Tesla Launches New Far-ranging Battery Pack

Tesla Motors (NASDAQ:TSLA) announced a new battery pack for its performance cars yesterday. The new 100 kilowatt-hour battery pack allows cars to accelerate more quickly and drive longer on a single charge. Because of the new battery pack, Tesla’s new Model S P100D is the third fastest accelerating production car ever produced.

Tesla’s new Model S P100D also has the longest range ever for a production electric vehicle at 315 miles. Tesla’s first car, the $100,000 Roadster, traveled a little over 200 miles on a single charge. The Model S had a range closer to 300 miles on a single charge.

Tesla is far ahead of its competitors with its electric car battery technology. Tesla’s 100-kilowatt hour battery pack is an auto industry breakthrough. No other company is producing electric cars on a production basis with a 315-mile range.

The 100-kilowatt hour battery pack will only be sold to Tesla’s high-end cars for now. Eventually, Tesla plans to offer the 100 kilowatt-hour battery pack for all versions of the Model S and Model X. The less expensive Model 3 will have new lithium-ion batteries made at Tesla’s Gigafactory outside of Reno, Nevada.

During a call with reporters, Tesla’s CEO Elon Musk said that the battery pack comes close to reaching the theoretical limit of the energy density for that size and shape battery pack. Making the battery pack bigger would add weight and alter the shape of the cars. To achieve a higher energy density for future battery packs, the battery chemistry itself would have to be improved.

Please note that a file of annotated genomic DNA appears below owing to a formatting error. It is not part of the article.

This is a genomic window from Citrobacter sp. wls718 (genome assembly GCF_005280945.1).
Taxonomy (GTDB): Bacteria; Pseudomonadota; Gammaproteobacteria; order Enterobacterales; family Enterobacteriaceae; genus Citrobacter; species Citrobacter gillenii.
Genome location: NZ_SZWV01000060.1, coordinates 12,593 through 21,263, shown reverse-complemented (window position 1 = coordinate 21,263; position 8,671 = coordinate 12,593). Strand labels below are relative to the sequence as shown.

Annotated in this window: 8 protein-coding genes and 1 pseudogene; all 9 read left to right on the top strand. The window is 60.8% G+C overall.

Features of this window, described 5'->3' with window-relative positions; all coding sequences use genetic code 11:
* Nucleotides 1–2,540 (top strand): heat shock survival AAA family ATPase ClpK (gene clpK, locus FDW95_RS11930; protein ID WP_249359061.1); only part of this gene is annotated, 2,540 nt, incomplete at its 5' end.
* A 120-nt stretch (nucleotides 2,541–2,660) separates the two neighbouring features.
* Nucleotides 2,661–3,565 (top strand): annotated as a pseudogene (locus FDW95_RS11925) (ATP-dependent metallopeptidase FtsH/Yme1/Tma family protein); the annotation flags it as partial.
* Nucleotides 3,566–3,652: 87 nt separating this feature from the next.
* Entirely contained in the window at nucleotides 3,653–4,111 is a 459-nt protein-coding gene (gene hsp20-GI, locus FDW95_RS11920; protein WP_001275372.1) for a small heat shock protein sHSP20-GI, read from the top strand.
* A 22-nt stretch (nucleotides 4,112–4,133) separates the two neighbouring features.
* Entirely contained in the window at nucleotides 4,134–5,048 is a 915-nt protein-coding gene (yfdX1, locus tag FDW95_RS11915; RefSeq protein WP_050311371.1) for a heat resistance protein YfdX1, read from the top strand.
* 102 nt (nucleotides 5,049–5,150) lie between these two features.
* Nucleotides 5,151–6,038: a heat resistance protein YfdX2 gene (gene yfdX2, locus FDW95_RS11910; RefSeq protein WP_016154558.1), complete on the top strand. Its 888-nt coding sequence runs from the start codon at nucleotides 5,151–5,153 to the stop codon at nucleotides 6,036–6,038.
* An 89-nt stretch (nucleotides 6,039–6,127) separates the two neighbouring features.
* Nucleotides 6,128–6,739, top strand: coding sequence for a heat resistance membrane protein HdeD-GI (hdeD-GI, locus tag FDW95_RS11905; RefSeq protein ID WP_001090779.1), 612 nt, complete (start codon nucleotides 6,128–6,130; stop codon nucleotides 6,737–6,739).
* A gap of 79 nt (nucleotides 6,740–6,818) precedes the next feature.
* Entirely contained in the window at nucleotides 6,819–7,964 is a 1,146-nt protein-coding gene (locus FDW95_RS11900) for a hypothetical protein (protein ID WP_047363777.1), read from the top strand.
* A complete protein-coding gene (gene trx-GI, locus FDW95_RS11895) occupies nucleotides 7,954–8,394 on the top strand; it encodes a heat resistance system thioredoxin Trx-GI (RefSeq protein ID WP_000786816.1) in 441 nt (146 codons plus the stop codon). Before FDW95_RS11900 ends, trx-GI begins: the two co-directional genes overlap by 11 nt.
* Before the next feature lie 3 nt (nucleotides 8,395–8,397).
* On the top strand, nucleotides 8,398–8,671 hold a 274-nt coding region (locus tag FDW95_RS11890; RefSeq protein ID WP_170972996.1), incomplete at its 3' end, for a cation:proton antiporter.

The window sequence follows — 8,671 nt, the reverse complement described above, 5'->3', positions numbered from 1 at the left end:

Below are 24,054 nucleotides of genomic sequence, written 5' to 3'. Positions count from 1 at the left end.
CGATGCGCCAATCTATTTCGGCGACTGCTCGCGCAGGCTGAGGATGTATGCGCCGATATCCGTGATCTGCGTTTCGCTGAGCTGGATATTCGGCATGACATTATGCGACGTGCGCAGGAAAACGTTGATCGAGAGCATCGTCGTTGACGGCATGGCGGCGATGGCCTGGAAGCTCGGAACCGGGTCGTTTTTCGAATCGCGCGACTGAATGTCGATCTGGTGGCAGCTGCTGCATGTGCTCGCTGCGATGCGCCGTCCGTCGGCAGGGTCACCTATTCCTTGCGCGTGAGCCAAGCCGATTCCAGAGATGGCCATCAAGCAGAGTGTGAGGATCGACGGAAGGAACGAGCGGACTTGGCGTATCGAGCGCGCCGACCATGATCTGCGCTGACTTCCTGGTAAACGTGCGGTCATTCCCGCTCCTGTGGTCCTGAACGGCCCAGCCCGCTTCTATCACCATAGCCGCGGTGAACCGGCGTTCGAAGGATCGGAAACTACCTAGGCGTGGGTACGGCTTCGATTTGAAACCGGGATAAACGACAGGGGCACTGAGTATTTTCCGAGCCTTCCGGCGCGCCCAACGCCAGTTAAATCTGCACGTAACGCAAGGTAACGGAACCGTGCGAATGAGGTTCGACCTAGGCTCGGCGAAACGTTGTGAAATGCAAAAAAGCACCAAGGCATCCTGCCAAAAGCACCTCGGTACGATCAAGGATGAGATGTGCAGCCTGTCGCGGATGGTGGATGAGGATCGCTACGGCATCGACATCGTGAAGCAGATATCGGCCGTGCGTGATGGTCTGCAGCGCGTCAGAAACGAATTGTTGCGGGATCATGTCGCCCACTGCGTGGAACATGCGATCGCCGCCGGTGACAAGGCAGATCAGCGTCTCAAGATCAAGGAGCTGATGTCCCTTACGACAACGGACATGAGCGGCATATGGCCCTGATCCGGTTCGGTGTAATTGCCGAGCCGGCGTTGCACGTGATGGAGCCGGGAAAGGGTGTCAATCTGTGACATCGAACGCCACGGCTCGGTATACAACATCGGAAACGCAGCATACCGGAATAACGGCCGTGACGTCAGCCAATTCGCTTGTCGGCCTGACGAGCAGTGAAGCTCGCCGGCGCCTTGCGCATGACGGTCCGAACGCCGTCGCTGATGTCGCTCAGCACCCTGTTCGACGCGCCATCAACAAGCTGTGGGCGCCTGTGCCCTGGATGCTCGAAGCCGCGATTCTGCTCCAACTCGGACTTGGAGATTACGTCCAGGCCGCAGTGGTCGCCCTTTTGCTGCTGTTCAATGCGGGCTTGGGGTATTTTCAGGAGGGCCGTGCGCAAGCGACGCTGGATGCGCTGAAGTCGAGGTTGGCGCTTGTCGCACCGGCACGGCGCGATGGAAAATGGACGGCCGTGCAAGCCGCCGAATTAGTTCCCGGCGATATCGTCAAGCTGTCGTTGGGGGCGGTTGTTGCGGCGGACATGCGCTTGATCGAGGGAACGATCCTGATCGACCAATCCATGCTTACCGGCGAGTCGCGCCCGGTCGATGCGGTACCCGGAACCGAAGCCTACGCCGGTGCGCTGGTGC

Tesla produces highly desirable electric vehicles. Tesla gained nearly 400,000 reservations for its Model 3 in a single week. Those reservations will result in over $16 billion of vehicle sales. Tesla currently has a market cap of over $30 billion. The company reached the top of the Forbes Most Innovative companies list in 2015 and maintains its #1 position for the 2016 ranking.

However, under CEO Elon Musk, the company has missed stated goals and new vehicle launch deadlines. It’s also unclear when the company will eventually be profitable. Tesla loses money on each car sold. In 2014, the company reported losses of $290 million. In 2015, Tesla lost $888 million.


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